Sunday, November 21, 2021

Inferno in the Castro

The Italian Cultural Institute of San Francisco celebrated the 700th anniversary of Dante's death with a free screening of a famous 1911 silent film, L'Inferno at the Castro Theater.
This was the Institute's first live event since the pandemic began, and it was a pleasure hearing half the large audience chattering with each other in Italian, a language which sounds to me like everyone is singing.
A speaker from the Institute explained that we were seeing a newly restored print from Cineteca di Bologna of the first Italian feature film and the oldest silent feature that still exists. The title cards were in Italian so an onstage translator read them to us in Italian and quickly translated English in between the live music accompaniment by the Sascha Jacobsen Quintet.
I recently read Dante's The Divine Comedy for the first time, slowly, over the course of a year, and it proved to be as extraordinary as its reputation, especially in the Dorothy Sayers translation with its witty, informative notes. The first book in the trilogy is a journey by Dante and the Roman poet Virgil through Hell, which is pictured to be in the center of the earth. The second details a climbing expedition up Mount Purgatory, while the third zooms to the planets and outer space for Paradise. The mixture of allusions to classical mythology, Christian history, and contemporary events and personages is astonishing, combining all Western knowledge across time.
I have wanted to see this film since reading The City of Palaces, Michael Nava's magnificent 2014 novel set during the Mexican Revolution. One of its major characters is a sensitive, artistic boy who sneaks into a a back room where they are projecting L'Inferno which induces nightmares through the rest of his childhood.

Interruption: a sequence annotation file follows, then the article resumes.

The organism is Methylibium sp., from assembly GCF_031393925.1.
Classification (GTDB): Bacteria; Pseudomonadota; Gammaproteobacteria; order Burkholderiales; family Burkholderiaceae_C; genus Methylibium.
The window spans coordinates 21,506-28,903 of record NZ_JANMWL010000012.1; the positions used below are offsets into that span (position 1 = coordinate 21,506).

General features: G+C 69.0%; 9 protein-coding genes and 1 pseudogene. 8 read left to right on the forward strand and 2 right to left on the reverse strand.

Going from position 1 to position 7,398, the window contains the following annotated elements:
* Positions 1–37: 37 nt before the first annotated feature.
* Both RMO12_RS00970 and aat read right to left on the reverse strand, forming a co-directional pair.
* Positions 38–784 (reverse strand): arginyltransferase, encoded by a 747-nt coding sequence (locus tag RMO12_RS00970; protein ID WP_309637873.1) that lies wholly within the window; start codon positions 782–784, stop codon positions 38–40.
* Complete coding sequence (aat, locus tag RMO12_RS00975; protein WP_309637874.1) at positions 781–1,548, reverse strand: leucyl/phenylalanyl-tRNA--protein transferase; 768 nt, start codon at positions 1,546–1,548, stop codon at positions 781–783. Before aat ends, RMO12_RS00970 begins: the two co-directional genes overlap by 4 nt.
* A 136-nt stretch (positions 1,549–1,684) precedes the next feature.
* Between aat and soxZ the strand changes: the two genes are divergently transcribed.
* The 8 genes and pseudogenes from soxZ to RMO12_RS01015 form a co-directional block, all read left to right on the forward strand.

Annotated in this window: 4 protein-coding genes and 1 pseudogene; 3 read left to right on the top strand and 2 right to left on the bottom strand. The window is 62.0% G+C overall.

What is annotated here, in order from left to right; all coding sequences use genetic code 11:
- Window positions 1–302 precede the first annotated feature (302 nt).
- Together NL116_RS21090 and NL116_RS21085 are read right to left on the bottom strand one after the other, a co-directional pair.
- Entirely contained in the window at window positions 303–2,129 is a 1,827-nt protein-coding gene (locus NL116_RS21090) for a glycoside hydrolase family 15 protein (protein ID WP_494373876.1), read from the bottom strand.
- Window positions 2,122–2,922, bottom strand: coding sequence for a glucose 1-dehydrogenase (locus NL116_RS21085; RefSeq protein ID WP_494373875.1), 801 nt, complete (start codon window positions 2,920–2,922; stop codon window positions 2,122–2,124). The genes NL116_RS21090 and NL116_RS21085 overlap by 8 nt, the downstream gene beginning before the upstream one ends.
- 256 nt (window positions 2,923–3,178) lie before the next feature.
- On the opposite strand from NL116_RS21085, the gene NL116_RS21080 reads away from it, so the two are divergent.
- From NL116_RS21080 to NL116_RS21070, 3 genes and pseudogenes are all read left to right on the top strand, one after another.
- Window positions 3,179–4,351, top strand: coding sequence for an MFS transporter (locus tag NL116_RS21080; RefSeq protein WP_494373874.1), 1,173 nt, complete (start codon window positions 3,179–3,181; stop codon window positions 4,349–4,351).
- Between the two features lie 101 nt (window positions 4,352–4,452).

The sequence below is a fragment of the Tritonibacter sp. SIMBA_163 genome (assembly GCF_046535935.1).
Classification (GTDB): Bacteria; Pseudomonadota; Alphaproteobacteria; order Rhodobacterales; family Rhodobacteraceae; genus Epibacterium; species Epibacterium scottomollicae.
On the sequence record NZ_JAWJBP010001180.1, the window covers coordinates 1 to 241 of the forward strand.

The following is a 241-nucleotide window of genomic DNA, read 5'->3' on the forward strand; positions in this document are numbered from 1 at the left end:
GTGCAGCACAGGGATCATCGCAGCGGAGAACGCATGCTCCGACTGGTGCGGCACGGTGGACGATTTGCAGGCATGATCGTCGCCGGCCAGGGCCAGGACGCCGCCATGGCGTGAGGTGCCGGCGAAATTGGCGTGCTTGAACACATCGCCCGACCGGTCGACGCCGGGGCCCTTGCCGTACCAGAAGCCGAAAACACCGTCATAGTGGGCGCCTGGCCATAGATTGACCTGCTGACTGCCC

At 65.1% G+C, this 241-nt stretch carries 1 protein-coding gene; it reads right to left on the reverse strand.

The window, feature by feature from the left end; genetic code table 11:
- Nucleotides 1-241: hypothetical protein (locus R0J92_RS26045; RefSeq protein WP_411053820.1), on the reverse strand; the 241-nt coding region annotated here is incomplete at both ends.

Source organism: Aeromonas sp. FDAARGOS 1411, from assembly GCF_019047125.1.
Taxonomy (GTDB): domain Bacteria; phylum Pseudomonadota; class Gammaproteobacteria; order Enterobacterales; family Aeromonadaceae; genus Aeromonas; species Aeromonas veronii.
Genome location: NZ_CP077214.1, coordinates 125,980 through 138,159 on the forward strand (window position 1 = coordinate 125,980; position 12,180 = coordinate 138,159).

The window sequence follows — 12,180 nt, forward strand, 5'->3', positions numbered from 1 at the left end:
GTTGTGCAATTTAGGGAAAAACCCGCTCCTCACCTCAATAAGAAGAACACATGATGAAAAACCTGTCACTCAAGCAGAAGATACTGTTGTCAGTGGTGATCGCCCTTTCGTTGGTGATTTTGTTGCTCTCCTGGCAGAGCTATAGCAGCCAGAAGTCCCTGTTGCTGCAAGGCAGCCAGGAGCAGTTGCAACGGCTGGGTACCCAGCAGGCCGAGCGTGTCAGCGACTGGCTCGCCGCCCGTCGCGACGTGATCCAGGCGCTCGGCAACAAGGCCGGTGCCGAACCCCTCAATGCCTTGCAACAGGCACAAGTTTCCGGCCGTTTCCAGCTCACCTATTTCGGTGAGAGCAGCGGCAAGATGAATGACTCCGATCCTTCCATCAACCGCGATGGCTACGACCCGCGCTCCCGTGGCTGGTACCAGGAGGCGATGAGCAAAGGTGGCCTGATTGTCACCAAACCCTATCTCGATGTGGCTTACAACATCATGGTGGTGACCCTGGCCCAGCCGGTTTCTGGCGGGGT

The character is also disturbingly, erotically excited by the sight of hundreds of naked sinners, most of them wearing a thin loincloth over their genitals. In truth, I have never seen so much pubic hair in a film in my life.
The 70-minute movie is filled with wild special effects and the new print really is beautiful. If you'd like to check it out, click here for the full movie on YouTube.
The musical accompaniment by the Sascha Jacobsen Quintet (Javier Santiago, piano; Michele Walter, violin; Andy Lewis, percussion; Sheldon Brown, clarinet, and Sascha Jacobsen, bass, composer) was delightful, lively and adept at weaving in and out of the onstage narration. The only criticism is that it didn't match up in mood with the film, being a bit too jaunty while the images were unceasingly horrific until Dante and Virgil finally escaped Hell. "E quindi uscimmo a riveder le stelle. (And thence we came forth to see, once again, the stars.)"

Sunday, November 14, 2021

Joan Mitchell Retrospective at SFMOMA

A huge retrospective of the American painter Joan Mitchell (1925-1992) has opened at SFMOMA before traveling to Baltimore and Paris early next year. The entrance is adorned with an enlarged photo of Ms. Mitchell puffing away on a cigarette, rather like one of Joan Didion's author photos, which seems in poor taste since Ms. Mitchell's last decade was plagued with ill health while recovering from oral cancer surgery and she eventually died at age 67 from lung cancer.